The constitution recognizes Buddhism as the state’s “spiritual heritage,” provides for freedom of religion, and bans discrimination based on religious belief. The constitution states religious institutions and personalities shall remain “above politics.” The law restricts religious speech promoting enmity among religious groups and requires religious groups to obtain licenses to hold public religious gatherings. Nongovernmental organizations (NGOs) continued to report that the lack of clarity in the law addressing “inducements” to conversion placed the activities of minority religious groups at risk of legal sanction by the government. Churches that applied for registration continued to await approval from the government’s Commission for Religious Organizations (CRO). As a result, there were only two registered non-Buddhist religious groups in the country, while registered Buddhist groups increased from 110 to 125. Hindu leaders cited continued support for the construction of Hindu temples, including a major project in the capital. NGOs reported that unregistered religious groups continued to be able to worship in private, but were unable to organize publicly, own property, raise funds, conduct outreach activities, or import literature. A representative of the NGO Alliance Defending Freedom (ADF) said the legal framework providing government patronage and protection of Buddhism worked against other faiths, including Christianity and Hinduism. International Christian NGO Open Doors continued to list the country on its World Watch List, stating the government was intent on maintaining a strong national identity and unity by suppressing outside influences, including Christianity. Pastors cited their most significant challenge to be acquiring permanent Christian burial plots. According to Open Doors, the government has not officially recognized any churches, which led the organization to conclude that Christians in the country “are technically worshipping illegally.” Open Doors in its 2020 World Watch List reported, “No Christian congregation has ever been allowed to build a church structure,” and, “All Christian fellowship remains underground.” The India-based Hindu religious organization Vishwa Hindu Parishad (VHP), an affiliate of the Hindu advocacy group Rashtriya Swayamsevak Sangh (RSS), said that the minority Hindu community faced discrimination. The RSS itself said that it was not aware of any problems facing Hindus in the country, and commented that relations between Hindus and Buddhists were good. Leaders from the Hindu Dharmic Samudai, one of eight religious organizations on the board of the Commission for Religious Organizations, said Hindus and Buddhists enjoyed close ties. The organization cited strong official support for Hindu religious practice, including royal support for the construction of Hindu temples and participation in Hindu religious ceremonies and festivals.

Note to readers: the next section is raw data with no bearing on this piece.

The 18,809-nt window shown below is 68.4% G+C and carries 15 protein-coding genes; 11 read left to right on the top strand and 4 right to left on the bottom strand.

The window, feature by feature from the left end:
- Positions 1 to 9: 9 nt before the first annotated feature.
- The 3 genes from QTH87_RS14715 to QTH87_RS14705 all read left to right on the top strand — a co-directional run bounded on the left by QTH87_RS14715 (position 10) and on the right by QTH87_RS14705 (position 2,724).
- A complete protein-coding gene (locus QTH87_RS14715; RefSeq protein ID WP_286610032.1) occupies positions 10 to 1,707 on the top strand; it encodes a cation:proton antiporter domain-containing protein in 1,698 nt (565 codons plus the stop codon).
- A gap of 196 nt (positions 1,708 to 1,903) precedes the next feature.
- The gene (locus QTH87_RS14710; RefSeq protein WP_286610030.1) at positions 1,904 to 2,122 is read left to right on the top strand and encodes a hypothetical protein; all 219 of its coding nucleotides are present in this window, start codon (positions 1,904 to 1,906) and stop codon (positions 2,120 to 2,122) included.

NGOs reported continuing societal pressure on individuals to participate in Buddhist traditions and practices. Open Doors said Christians faced discrimination in their personal and professional lives and rated persecution of Christians to be “very high.” Open Doors also reported in its World Watch List 2020 report, “For [Christian] converts, family members are by far the strongest sources of persecution.” According to Open Doors, Christian students were forced to participate in Buddhist rituals and Christian farmers were excluded from communal planting and harvesting.
The United States does not have formal diplomatic relations with the country or a diplomatic presence there. During periodic visits, officers from the U.S. Embassy in New Delhi engaged with a wide range of both government and nongovernment figures on issues relating to freedom of religious practice and the treatment of religious minorities.